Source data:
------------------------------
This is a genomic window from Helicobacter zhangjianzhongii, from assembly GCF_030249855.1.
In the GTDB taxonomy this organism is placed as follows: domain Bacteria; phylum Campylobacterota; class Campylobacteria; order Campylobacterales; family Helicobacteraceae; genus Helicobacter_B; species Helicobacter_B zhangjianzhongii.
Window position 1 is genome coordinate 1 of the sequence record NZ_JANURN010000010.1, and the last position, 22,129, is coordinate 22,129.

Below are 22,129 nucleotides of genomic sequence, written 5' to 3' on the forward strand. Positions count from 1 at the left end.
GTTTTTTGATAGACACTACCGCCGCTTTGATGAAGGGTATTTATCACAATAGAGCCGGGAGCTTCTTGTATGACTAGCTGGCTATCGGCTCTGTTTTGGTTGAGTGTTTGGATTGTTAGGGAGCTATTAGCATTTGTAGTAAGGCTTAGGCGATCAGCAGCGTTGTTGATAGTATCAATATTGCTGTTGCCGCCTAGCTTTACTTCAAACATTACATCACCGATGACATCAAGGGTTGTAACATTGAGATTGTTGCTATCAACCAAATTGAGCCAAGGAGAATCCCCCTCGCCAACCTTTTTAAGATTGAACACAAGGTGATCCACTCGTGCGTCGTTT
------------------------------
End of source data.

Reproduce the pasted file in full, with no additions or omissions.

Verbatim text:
This is a genomic window from Helicobacter zhangjianzhongii, from assembly GCF_030249855.1.
In the GTDB taxonomy this organism is placed as follows: domain Bacteria; phylum Campylobacterota; class Campylobacteria; order Campylobacterales; family Helicobacteraceae; genus Helicobacter_B; species Helicobacter_B zhangjianzhongii.
Window position 1 is genome coordinate 1 of the sequence record NZ_JANURN010000010.1, and the last position, 22,129, is coordinate 22,129.

Below are 22,129 nucleotides of genomic sequence, written 5' to 3' on the forward strand. Positions count from 1 at the left end.
GTTTTTTGATAGACACTACCGCCGCTTTGATGAAGGGTATTTATCACAATAGAGCCGGGAGCTTCTTGTATGACTAGCTGGCTATCGGCTCTGTTTTGGTTGAGTGTTTGGATTGTTAGGGAGCTATTAGCATTTGTAGTAAGGCTTAGGCGATCAGCAGCGTTGTTGATAGTATCAATATTGCTGTTGCCGCCTAGCTTTACTTCAAACATTACATCACCGATGACATCAAGGGTTGTAACATTGAGATTGTTGCTATCAACCAAATTGAGCCAAGGAGAATCCCCCTCGCCAACCTTTTTAAGATTGAACACAAGGTGATCCACTCGTGCGTCGTTT